Park Gets Ready
In anticipation of another busy season at Bruce Peninsula National Park in Tobermory, staff will be implementing some new strategies to help things run more smoothly and enhance visitor experience in 2017.
In an interview earlier this year John Haselmayer, acting park superintendent, told Postmedia reporter Rob Gowan this year’s free 2017 Discovery Pass to all of Canada’s national parks will simply mean more of the same for Tobermory’s popular visitor destination, home to the iconic Grotto.
“We’re not in the business of trying to squeeze more people in, but we are trying to better manage the visitors that are coming,” Haselmayer said in an interview Jan. 25 with the Wiarton Echo.
With an average of 505 cars per day being turned away last July and August, Haselmayer said, “We are trying to better manage the visitors that are coming and better manage the experience of being turned away.”
This year’s approach will be multi-pronged, including giving would-be visitors “useful and timely information so they can have a better experience elsewhere,” Haselmayer said.
“One of the most important initiatives that we know will help at the Grotto is time slot parking – timed parking as opposed to the old system where you show up in the morning at the Grotto and if you get there early enough you get a spot, and if you don’t – you’re not one of the first 150 people at the gate – you get turned away,” he said.
In the past, would-be visitors returned multiple times a day, Haselmayer said.
This summer, different time slots will be available throughout the day so people can book a time to park when they arrive rather than just taking their chances on a return visit.
“This will improve congestion and turnover,” Haselmayer said.
To support the new parking structure, he said, a control gate will be installed to “make sure people aren’t going in when they shouldn’t.”
The Bruce Peninsula park has been turning people away from the Grotto for five years now – due to its operating at capacity Haselmayer said. Some of the strategies being used in 2017 were initiated last year, he said, including hiring a security firm to “ensure compliance with rules and regulations in the park,” such as quiet hour and alcohol policies and to direct traffic at the most congested locations.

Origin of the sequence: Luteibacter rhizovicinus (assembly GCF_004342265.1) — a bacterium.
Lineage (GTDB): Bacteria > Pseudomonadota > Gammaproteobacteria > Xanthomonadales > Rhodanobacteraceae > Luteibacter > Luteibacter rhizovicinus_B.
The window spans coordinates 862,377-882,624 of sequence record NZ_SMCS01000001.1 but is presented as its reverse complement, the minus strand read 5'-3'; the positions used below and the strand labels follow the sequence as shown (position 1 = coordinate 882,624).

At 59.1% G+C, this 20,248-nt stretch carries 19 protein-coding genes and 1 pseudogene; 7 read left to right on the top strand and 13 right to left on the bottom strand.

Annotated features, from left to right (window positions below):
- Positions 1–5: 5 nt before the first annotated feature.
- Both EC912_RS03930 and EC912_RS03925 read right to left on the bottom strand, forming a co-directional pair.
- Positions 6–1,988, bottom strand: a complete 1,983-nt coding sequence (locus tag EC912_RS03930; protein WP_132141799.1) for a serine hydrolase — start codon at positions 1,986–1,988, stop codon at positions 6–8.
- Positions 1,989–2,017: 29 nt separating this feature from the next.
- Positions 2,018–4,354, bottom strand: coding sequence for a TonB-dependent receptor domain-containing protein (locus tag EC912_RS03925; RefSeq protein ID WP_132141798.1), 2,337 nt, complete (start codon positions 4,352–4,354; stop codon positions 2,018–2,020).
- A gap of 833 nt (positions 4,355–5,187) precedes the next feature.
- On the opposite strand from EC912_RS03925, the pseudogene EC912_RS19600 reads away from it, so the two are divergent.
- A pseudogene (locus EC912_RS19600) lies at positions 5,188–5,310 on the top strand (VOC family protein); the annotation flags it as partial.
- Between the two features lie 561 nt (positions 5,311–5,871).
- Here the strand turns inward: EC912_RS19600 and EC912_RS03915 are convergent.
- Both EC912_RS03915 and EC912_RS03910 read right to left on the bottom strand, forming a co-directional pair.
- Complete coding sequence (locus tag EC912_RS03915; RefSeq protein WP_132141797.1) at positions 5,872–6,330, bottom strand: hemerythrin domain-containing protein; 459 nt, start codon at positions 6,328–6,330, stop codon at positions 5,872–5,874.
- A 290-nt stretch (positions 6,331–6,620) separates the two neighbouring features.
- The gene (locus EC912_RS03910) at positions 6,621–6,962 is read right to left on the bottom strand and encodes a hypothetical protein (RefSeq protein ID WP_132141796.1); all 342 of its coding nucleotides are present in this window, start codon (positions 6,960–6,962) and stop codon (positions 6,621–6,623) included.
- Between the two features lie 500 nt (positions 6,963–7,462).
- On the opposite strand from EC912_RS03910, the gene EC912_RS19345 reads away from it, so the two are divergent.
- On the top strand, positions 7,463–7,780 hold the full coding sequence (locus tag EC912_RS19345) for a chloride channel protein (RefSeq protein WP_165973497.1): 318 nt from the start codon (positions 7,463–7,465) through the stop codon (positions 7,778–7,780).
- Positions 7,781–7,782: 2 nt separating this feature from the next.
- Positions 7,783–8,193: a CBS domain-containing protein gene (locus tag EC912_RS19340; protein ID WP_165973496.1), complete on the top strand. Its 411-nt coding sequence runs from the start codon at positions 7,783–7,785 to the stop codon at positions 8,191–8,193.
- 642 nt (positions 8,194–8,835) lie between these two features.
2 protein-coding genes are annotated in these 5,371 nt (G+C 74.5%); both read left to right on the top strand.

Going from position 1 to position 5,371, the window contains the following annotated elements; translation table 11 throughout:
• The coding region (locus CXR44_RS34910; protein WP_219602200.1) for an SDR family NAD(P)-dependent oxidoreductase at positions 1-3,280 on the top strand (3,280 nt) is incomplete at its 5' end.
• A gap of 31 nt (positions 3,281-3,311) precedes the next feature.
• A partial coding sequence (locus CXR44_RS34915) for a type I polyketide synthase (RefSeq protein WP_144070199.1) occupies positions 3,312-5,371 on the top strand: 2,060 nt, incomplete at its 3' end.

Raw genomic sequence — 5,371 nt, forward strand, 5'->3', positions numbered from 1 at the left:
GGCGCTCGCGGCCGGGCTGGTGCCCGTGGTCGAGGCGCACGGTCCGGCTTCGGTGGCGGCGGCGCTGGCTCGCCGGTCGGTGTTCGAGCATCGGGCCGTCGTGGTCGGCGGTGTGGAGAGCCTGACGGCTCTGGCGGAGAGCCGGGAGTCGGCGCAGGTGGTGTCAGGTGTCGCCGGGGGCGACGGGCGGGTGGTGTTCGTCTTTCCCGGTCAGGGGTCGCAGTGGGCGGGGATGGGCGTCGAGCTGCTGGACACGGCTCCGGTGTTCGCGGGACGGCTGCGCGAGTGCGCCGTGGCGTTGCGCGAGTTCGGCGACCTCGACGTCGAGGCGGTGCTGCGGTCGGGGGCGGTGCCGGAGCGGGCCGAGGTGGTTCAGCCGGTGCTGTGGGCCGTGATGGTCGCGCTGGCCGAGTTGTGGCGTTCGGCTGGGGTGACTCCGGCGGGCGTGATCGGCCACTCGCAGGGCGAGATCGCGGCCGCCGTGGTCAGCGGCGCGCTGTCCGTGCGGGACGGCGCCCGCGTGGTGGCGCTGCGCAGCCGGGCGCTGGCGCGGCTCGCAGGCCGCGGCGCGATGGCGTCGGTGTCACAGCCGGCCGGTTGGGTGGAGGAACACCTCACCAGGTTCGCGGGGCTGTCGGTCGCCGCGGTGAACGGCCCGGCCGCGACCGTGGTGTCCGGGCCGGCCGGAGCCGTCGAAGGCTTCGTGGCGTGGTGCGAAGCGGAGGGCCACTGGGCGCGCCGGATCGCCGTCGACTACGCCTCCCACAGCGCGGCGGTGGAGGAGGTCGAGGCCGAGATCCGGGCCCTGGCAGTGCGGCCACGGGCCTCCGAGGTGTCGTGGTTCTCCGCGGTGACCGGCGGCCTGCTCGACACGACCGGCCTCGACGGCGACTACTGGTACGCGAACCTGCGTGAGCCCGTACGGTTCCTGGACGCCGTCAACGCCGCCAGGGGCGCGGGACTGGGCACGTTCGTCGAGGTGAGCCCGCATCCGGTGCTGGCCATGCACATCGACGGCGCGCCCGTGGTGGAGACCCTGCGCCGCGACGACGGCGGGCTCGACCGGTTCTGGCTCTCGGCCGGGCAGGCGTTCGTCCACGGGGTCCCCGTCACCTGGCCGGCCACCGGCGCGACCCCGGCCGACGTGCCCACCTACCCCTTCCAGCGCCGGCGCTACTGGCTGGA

This year’s front line staff will also be bumped up in number, as will staffing of the trails where visitors will be reminded of the rules and provided with helpful information and answers to their questions.
A new initiative this year will be the reconfiguration of the park’s parking lots and campsites.
A 50-car parking lot – the former P2 lot – will be relocated to improve efficiency of tourist management and “provide a better experience for the visitor,” Haselmayer said.
The parking lot previously provided overflow for day use parking – but also added an extra 20-minute walk through campgrounds to get to the Grotto, which mixed day visitors and campers, Haselmayer said.
This year, the former P2 parking will be moved to where Group Campsite 2 was – which means the park will only be offering one group campsite in 2017.
The fate of P2 and the long-term plan for Group Campsite 2 has yet to be finally decided, Haselmayer said, adding the move is part of “a larger long-term renewal of our whole campground.
“We have various ideas of configuring group campsites into pods for their use to be more flexible,” he said. “We’re looking at a major redesign of our campground.”
Part of this change is in response to the demographics of park visitors, he said, which is changing to include more families, more groups of people travelling together, larger groups of younger people travelling together and multifamily groups.
“We’re trying to respond to changes,” he said, emphasizing “the specifics haven’t been nailed down.”
The Visitor Centre in Tobermory provides education and information for the many visitors to the Bruce Peninsula National Park.